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RANKING

Swedish universities climb in global ranking

Five Swedish universities are among the top 200 globally, according to the latest Times Higher Education ranking, including one that cracked the top 40 for the first time since 2011.

Swedish universities climb in global ranking

Karolinska Institute near Stockholm is Sweden’s highest-ranked university in the 2013-14 World University Rankings, claiming the 36th spot overall, an improvement of six spots from last year’s 42nd place.

The improvement also left Karolinska as the seventh-highest ranked university in Europe.

Stockholm University came in as the second-highest ranked Swedish university at 103rd place, nearly cracking the top 100 globally for the first time.

Uppsala University, the Royal Institute of Technology (KTH), and Lund University all also landed among the top 200 universities on the Times Higher Education list.

While Stockholm, KTH, and Karolinska all saw their rankings improve from last year, Lund saw its position among the world’s best universities tumble from 82nd place last year to 123rd in the 2013-2014 ranking.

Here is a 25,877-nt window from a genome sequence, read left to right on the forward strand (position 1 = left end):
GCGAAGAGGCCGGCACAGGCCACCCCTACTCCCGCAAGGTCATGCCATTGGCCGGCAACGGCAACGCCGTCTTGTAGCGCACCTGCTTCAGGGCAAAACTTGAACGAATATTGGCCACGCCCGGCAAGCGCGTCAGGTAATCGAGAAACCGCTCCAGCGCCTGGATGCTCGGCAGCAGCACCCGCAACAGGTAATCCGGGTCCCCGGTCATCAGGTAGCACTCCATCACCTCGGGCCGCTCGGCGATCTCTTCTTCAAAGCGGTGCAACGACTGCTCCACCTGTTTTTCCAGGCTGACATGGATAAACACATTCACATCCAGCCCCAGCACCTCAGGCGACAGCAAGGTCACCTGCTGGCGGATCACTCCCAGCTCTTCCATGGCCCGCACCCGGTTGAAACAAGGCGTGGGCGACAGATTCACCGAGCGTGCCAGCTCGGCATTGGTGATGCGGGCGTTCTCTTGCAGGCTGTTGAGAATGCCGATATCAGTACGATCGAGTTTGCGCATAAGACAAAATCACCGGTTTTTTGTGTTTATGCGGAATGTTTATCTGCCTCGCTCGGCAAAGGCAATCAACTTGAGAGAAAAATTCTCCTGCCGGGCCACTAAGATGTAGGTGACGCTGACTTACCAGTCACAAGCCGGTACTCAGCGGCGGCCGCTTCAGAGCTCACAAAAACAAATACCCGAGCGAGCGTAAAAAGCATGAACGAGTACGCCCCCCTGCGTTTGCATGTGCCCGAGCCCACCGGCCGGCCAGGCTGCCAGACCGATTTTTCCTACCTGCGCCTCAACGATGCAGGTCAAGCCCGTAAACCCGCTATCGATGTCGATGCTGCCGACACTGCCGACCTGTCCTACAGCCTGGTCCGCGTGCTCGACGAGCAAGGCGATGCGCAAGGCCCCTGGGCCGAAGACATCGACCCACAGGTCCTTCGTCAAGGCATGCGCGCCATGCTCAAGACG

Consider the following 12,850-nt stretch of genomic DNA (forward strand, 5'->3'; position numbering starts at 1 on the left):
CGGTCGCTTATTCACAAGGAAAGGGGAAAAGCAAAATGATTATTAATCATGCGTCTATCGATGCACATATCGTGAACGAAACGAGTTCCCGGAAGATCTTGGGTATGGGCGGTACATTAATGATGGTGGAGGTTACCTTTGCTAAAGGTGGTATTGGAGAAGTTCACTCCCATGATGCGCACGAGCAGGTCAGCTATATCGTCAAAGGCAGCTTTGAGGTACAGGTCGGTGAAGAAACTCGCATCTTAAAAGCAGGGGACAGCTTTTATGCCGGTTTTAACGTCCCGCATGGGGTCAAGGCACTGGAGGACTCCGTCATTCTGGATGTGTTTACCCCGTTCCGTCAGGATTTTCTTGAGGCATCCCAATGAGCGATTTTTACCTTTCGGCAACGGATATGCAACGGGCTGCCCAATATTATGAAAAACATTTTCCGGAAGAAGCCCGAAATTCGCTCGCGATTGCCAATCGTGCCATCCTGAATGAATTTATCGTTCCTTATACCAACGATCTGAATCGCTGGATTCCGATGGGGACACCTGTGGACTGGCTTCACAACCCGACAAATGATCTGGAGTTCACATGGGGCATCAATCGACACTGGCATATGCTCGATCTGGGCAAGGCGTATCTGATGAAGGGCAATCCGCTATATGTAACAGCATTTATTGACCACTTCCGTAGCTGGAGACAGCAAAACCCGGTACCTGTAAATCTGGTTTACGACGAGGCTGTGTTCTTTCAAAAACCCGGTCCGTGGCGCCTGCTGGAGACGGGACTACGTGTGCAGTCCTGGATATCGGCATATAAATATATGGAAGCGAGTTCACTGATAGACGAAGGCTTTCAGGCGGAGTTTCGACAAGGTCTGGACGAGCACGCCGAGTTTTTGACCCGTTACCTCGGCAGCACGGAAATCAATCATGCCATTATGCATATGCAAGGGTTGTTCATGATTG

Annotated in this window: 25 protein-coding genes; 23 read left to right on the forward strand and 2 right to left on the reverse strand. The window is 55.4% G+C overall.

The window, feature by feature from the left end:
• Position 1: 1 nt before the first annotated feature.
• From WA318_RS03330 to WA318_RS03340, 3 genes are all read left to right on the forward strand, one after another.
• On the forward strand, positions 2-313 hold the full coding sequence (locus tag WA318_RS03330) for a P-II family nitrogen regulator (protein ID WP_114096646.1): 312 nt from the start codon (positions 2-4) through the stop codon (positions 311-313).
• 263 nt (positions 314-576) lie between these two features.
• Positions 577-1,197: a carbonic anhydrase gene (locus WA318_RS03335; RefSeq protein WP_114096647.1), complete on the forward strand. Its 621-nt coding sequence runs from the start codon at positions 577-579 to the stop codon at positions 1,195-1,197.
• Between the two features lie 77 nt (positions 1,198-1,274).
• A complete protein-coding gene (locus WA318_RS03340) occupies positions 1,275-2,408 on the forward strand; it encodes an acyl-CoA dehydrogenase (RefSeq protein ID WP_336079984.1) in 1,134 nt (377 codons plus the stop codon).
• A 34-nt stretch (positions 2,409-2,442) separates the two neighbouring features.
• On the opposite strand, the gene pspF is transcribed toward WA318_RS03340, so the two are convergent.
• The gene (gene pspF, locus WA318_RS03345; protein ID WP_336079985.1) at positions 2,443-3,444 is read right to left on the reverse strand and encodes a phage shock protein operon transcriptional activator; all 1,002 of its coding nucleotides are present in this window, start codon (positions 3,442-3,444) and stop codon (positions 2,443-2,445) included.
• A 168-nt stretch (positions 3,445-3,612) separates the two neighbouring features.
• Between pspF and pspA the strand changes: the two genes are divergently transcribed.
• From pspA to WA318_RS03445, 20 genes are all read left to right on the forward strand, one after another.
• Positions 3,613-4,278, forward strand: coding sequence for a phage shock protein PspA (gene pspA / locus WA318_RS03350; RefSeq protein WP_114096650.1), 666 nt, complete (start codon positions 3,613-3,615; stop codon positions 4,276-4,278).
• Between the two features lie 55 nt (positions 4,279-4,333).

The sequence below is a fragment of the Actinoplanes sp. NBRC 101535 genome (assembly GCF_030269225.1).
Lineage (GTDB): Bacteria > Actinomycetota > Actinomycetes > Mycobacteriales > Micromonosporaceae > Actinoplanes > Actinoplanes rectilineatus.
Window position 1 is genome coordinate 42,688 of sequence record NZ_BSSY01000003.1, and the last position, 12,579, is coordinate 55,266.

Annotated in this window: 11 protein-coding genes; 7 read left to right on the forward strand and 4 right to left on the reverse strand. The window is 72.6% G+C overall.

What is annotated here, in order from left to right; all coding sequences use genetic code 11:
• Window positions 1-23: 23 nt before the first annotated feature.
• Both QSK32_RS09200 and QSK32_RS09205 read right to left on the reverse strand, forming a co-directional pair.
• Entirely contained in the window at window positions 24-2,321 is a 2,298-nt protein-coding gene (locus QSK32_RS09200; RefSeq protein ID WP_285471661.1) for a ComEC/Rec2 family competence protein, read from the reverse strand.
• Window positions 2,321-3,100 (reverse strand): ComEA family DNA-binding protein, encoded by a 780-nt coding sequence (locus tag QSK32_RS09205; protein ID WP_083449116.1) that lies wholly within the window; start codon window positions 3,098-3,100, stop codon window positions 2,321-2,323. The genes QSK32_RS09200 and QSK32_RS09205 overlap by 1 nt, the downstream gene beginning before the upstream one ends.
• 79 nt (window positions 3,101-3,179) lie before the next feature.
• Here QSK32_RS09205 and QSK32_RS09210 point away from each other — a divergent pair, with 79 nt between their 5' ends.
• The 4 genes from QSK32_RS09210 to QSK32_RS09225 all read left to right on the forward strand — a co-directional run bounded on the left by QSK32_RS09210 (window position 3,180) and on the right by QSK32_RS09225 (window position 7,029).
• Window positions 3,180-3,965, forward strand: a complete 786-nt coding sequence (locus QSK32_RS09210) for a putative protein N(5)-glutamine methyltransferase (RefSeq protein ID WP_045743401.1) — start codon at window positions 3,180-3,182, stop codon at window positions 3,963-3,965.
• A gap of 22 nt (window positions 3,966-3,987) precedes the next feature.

Overall, European universities fared less well in the latest Times Higher Education ranking, which measures 13 separate performance indicators to assess universities strengths in teaching, research, knowledge transfer and international outlook.

However, Sweden and its Scandinavian neighbours emerged as a bright spot in an otherwise sombre assessments of European universities’ global reputation.

“With worrying signs of decline across Europe, Scandinavia’s leading institutions have bucked the trend,” Times Higher Education editor Phil Baty said in a statement.

“Sweden has five top 200 institutions, Denmark three, and Finland and Norway one. Scandinavia’s strong commitment to the public funding of universities has obviously served its countries well in global competition.”

The global top-ten was dominated by American and British universities, with the California Institute of Technology retaining the top spot, while Harvard shared second place with Oxford University in the UK.

Next on the list were Stanford University, the Massachusetts Institute of Technology, and Princeton University, with University of Cambridge coming in at number seven. The University of California-Berkeley, the University of Chicago, and Imperial College London rounded out the top ten.

Other Swedish universities included among the top 400 globally in the Times Higher Education ranking include the University of Gothenburg, the Swedish University of Agricultural Sciences, Chalmers University of Technology, Linköping University, and Umeå University.

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RANKING